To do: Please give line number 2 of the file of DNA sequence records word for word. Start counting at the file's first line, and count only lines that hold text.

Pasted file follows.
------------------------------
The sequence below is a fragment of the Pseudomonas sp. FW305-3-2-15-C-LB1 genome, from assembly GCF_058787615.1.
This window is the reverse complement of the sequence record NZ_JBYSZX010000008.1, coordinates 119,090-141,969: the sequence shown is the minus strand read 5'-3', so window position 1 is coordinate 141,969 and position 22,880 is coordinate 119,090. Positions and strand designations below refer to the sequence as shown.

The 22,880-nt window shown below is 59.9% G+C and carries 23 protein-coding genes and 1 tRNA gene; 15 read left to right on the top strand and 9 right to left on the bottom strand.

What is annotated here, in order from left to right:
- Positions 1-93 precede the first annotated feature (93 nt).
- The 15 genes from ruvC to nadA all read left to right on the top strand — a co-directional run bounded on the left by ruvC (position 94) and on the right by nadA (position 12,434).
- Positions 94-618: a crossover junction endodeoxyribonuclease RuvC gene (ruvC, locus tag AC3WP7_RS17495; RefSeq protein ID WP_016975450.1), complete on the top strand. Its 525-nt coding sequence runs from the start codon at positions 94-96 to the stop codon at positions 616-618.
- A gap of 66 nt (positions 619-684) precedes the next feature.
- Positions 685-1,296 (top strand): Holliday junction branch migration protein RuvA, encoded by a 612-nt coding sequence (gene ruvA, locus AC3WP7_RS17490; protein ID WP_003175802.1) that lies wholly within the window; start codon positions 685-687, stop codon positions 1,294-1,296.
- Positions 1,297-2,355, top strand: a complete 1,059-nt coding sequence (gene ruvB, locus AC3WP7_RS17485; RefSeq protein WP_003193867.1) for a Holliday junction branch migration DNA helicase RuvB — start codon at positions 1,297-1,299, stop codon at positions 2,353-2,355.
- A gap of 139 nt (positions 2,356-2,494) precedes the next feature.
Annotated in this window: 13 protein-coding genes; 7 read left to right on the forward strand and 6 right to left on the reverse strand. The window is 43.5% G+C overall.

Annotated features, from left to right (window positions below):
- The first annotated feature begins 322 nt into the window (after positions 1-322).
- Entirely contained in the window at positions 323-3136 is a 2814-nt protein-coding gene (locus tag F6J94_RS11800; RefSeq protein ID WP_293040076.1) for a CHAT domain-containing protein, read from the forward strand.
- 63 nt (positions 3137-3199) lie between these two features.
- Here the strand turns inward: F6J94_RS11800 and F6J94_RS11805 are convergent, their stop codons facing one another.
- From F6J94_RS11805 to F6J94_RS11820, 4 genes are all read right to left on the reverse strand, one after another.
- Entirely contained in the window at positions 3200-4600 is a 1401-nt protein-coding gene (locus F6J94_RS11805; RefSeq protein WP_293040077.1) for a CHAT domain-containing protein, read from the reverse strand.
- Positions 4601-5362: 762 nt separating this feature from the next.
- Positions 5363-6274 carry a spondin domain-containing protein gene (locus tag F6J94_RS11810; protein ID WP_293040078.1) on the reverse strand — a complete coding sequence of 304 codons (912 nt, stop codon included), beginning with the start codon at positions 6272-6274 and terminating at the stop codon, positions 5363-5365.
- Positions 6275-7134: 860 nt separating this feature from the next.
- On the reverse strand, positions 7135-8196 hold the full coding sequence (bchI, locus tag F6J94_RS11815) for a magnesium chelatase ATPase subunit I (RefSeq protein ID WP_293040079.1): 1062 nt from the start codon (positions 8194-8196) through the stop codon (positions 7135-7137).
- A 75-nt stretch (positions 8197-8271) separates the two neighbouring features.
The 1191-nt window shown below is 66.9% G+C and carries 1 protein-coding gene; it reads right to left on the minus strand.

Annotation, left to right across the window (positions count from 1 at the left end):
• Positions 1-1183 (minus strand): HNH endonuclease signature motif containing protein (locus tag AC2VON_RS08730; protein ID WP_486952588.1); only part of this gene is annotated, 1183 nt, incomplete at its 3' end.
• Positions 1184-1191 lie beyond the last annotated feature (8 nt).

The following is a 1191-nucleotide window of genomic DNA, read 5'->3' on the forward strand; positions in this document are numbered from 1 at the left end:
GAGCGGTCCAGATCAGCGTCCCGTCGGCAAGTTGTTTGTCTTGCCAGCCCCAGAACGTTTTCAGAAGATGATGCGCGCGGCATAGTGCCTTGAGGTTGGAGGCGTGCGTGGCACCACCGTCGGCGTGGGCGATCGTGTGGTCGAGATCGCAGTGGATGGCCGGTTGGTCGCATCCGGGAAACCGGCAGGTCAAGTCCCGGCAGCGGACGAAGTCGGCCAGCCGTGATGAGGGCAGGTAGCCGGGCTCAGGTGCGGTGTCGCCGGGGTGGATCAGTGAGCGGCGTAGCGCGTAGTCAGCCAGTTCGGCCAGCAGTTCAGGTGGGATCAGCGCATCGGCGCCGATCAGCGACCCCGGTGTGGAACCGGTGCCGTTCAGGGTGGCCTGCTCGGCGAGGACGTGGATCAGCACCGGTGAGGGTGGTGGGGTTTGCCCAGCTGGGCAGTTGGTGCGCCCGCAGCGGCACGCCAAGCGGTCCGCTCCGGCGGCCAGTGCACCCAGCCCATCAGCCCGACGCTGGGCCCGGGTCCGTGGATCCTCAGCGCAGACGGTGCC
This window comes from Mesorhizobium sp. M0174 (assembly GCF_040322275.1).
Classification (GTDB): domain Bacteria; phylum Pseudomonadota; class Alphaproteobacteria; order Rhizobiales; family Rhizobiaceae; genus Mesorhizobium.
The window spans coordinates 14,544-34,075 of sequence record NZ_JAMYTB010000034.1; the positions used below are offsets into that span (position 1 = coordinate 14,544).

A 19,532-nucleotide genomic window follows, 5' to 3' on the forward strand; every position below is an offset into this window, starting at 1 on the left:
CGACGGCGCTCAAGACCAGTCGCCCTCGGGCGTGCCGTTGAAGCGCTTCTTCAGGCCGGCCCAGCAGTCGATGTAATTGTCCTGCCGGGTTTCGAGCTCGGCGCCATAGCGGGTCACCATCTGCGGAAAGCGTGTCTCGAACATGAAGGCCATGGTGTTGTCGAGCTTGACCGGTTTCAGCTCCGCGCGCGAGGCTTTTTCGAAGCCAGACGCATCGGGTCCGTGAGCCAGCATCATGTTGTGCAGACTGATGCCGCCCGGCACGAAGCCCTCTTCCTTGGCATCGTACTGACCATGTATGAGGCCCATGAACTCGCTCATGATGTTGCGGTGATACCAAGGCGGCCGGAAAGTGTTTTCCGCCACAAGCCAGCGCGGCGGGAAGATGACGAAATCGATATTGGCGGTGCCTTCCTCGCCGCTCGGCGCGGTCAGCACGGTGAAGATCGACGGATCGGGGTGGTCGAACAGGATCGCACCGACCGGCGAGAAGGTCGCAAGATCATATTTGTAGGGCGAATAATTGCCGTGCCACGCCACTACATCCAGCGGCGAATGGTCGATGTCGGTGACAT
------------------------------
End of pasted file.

This window is the reverse complement of the sequence record NZ_JBYSZX010000008.1, coordinates 119,090-141,969: the sequence shown is the minus strand read 5'-3', so window position 1 is coordinate 141,969 and position 22,880 is coordinate 119,090. Positions and strand designations below refer to the sequence as shown.